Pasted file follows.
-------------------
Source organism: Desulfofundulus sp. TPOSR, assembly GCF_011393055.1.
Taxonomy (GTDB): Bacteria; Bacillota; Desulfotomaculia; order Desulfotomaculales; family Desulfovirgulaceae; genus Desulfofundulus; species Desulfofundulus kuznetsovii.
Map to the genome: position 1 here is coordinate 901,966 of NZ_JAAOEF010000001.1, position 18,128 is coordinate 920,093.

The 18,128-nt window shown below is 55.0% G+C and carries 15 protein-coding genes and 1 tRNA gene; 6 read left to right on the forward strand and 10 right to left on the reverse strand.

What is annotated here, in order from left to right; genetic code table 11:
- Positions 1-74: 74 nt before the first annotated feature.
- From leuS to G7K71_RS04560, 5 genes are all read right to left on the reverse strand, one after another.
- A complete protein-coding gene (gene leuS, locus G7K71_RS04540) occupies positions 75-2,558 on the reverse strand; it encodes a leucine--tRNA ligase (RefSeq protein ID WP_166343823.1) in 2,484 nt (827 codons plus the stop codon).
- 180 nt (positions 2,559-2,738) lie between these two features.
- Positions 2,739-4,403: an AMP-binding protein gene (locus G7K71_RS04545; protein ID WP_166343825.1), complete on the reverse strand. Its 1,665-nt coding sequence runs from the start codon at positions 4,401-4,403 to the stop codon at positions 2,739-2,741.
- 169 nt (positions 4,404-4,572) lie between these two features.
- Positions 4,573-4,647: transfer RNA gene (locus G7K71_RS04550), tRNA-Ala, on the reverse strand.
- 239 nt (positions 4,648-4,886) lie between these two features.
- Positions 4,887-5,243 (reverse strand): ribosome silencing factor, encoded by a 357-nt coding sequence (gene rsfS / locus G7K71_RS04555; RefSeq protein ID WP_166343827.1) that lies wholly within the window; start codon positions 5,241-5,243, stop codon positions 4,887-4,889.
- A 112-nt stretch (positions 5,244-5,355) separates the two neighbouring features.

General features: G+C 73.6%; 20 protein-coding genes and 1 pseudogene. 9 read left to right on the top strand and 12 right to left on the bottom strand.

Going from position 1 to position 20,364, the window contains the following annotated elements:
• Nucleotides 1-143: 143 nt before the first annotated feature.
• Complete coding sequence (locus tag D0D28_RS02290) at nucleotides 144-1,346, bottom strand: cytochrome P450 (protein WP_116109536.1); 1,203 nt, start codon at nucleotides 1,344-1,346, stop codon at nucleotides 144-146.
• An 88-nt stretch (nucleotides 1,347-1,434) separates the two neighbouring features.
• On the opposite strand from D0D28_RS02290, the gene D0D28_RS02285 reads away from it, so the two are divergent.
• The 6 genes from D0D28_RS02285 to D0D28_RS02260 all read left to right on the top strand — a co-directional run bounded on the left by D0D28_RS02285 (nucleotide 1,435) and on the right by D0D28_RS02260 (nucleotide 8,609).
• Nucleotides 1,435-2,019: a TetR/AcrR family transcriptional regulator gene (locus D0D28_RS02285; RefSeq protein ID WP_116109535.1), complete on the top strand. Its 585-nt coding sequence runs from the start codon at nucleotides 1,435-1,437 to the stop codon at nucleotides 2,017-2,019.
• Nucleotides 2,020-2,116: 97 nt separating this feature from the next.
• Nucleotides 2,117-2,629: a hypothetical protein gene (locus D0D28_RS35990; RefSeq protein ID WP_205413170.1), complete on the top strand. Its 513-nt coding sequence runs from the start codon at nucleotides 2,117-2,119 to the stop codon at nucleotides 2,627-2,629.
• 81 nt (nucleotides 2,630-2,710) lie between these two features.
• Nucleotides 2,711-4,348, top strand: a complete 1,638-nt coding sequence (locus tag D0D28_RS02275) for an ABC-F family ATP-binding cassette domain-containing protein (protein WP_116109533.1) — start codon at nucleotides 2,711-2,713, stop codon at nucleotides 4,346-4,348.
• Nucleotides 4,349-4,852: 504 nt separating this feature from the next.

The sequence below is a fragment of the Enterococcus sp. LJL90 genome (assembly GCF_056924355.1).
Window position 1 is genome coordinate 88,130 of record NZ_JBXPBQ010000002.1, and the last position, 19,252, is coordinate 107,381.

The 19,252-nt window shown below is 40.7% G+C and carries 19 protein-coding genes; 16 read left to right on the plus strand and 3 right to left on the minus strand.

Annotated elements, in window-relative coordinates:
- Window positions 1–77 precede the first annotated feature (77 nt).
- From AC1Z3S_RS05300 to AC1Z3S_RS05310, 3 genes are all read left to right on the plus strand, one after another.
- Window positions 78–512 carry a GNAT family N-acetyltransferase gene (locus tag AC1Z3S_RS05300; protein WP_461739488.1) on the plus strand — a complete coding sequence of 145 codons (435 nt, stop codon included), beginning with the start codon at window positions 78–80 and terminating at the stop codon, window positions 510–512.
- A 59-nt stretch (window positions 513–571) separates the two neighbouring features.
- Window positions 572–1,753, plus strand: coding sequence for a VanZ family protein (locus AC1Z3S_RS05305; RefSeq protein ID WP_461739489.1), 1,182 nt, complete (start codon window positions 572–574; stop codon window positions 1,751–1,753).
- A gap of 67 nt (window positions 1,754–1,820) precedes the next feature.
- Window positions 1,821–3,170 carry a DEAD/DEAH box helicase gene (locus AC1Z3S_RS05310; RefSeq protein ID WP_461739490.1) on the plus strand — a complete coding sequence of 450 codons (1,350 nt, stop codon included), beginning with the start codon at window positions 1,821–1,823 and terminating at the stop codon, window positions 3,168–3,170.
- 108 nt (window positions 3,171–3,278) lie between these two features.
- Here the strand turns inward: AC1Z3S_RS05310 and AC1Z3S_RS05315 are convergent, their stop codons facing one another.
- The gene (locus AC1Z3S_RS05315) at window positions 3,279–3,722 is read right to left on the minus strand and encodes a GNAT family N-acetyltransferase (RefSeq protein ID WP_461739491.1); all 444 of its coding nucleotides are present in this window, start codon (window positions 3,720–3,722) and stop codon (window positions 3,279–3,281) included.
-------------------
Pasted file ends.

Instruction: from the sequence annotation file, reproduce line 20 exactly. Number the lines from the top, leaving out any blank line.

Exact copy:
• An 88-nt stretch (nucleotides 1,347-1,434) separates the two neighbouring features.